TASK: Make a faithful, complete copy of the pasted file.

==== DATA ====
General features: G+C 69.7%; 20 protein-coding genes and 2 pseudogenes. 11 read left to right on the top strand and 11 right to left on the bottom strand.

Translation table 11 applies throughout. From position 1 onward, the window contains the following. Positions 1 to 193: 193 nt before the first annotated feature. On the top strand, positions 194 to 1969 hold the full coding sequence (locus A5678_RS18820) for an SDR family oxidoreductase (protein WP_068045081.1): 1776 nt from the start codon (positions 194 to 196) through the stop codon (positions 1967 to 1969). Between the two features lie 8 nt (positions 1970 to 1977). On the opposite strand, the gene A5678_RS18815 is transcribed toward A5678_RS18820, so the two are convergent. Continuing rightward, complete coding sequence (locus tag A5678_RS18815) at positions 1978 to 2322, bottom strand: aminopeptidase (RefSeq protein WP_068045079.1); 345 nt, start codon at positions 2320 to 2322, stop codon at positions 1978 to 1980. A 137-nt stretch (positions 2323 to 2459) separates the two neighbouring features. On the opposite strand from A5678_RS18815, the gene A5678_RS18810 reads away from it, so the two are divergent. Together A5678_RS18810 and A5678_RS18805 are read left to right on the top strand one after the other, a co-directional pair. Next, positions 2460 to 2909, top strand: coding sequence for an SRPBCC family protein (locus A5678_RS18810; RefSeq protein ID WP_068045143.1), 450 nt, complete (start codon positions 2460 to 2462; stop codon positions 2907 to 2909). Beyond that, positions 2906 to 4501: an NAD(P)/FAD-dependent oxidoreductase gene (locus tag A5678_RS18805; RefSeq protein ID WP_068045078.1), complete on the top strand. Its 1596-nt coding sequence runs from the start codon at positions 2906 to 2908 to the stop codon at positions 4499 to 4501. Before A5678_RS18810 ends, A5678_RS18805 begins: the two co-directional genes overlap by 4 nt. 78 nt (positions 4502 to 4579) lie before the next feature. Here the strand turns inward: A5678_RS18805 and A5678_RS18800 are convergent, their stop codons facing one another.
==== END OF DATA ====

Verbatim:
General features: G+C 69.7%; 20 protein-coding genes and 2 pseudogenes. 11 read left to right on the top strand and 11 right to left on the bottom strand.

Translation table 11 applies throughout. From position 1 onward, the window contains the following. Positions 1 to 193: 193 nt before the first annotated feature. On the top strand, positions 194 to 1969 hold the full coding sequence (locus A5678_RS18820) for an SDR family oxidoreductase (protein WP_068045081.1): 1776 nt from the start codon (positions 194 to 196) through the stop codon (positions 1967 to 1969). Between the two features lie 8 nt (positions 1970 to 1977). On the opposite strand, the gene A5678_RS18815 is transcribed toward A5678_RS18820, so the two are convergent. Continuing rightward, complete coding sequence (locus tag A5678_RS18815) at positions 1978 to 2322, bottom strand: aminopeptidase (RefSeq protein WP_068045079.1); 345 nt, start codon at positions 2320 to 2322, stop codon at positions 1978 to 1980. A 137-nt stretch (positions 2323 to 2459) separates the two neighbouring features. On the opposite strand from A5678_RS18815, the gene A5678_RS18810 reads away from it, so the two are divergent. Together A5678_RS18810 and A5678_RS18805 are read left to right on the top strand one after the other, a co-directional pair. Next, positions 2460 to 2909, top strand: coding sequence for an SRPBCC family protein (locus A5678_RS18810; RefSeq protein ID WP_068045143.1), 450 nt, complete (start codon positions 2460 to 2462; stop codon positions 2907 to 2909). Beyond that, positions 2906 to 4501: an NAD(P)/FAD-dependent oxidoreductase gene (locus tag A5678_RS18805; RefSeq protein ID WP_068045078.1), complete on the top strand. Its 1596-nt coding sequence runs from the start codon at positions 2906 to 2908 to the stop codon at positions 4499 to 4501. Before A5678_RS18810 ends, A5678_RS18805 begins: the two co-directional genes overlap by 4 nt. 78 nt (positions 4502 to 4579) lie before the next feature. Here the strand turns inward: A5678_RS18805 and A5678_RS18800 are convergent, their stop codons facing one another.